Donald Trump's technique for dealing with bad news is to create enough confusion and partisanship to envelope it in dense fog.
Consider the most explosive news to come along in recent history — that the FBI has commenced an investigation of Trump aides to find out if they colluded with Russian agents to throw the election to Trump.
Nothing remotely as serious has ever occurred in United States politics. Russia's interference is a direct attack on American democracy. If Trump's aides were involved, that's treason. If Trump knew about it and did nothing, that's an impeachable offense at the very least.
Which is why Trump wants to bury it inside a fog of diversions, distractions, claims and allegations that appear to have something to do with it but lead elsewhere.
It's why he has repeatedly blasted the press as "fake news," "going crazy with their conspiracy theories and blind hatred"; lashed out at the intelligence agencies for their "unauthorized leaks," "just like Russia"; and conjured up "witch hunts" and conspiracies against him resembling "Nazi Germany."
As evidence of Trump's advisors' collusion with Russian operatives kept mounting through February, Trump needed a bigger fog machine. So on March 4, he alleged that Barack Obama had wiretapped him in the Trump Tower during the campaign.
Even though Trump has no evidence, and his claim is irrelevant to the FBI investigation, he's enough of a con artist to know that merely making this preposterous allegation would give him the fog he needed.
Almost immediately, news stories about the FBI investigation were replaced by stories about Trump's allegation, his lack of evidence, reactions from FBI Director James Comey and others, and the White House's desperate attempts to find credible proof.
Which is where Devin Nunes, Republican chairman of the House Intelligence Committee comes in.
Soon after Comey's testimony before Nunes' committee, Nunes went to the White House to look at intelligence reports that, he said, "clearly show the president-elect and his team were at least monitored" during the presidential transition. The rest of Nunes' committee wasn't allowed to view the documents in question.
Two days later, Nunes said he wasn't sure whether Trump and his aides were monitored and he needed to review more information. No matter. By then the fog machine was working overtime, generating a thick haze of stories about what Nunes saw or didn't see, whom his potential source might be, and whether Nunes' revelation supported Trump's claim of Obama's wiretapping (it didn't). All of which ignited a storm of outrage among Democrats on the committee — and, thereby, further stories.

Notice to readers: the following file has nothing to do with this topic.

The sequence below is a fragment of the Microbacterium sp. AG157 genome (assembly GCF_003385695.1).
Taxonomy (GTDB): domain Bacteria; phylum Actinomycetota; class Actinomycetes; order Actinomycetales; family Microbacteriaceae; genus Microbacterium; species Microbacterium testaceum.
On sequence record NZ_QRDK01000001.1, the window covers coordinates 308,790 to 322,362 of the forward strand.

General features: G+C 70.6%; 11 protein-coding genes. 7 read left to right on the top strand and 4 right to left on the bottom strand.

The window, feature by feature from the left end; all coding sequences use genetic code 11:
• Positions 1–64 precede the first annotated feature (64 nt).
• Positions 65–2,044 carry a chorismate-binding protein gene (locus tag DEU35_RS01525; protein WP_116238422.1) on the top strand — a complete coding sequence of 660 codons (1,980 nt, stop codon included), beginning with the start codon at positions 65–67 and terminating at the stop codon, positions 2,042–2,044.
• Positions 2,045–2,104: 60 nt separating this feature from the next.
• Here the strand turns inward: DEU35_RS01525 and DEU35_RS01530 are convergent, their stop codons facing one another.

Then, when it looked as if three top officials who had served under the Obama administration were going to testify before the committee — including Sally Yates, the former deputy attorney general who briefly served as acting attorney general before being fired by Trump — Nunes canceled the hearing, bringing the House investigation to a temporary halt.
And on it goes, day after day, a thickening fog of diversion and obfuscation, taking public attention away from the FBI's investigation into possible treason by Trump and his aides, and focusing it instead on a thickening smog of other controversies.
Trump knows that reporters need stories, and he is only happy to oblige. It doesn't matter how ridiculous or baseless they might be. The more they obscure the big story, the more useful they are.
Trump figures that at some point the murk will seem too complicated and too partisan.
By then, even if the FBI and other intelligence agencies find that Trump or his advisors colluded with Russian operatives to win the election for him, it won't much matter. Trump and his surrogates will have created an impenetrable fog of claims and counterclaims, plots and subplots, unproven allegations and lies.
The public will have become lost and confused in the fog — exhausted, confounded, cynical. Facts and findings will vanish. It will all come to seem like politics at its worst.
Could Trump get away with it? Possibly.
The biggest danger he faces is that Republican statesmen might emerge from the mist, those who are sufficiently concerned about the integrity and sanctity of our democracy to act as lighthouses. They would guide the public through it and shine a beam of clarity on one of the worst outrages in American history.
Do they exist? We will soon find out.
Robert Reich, a former U.S. Secretary of Labor, is professor of public policy at the University of California at Berkeley and the author of "Saving Capitalism: For the Many, Not the Few," now available in paperback. His new film, "Inequality for All," was recently released. To read more of his reports, Click Here Now.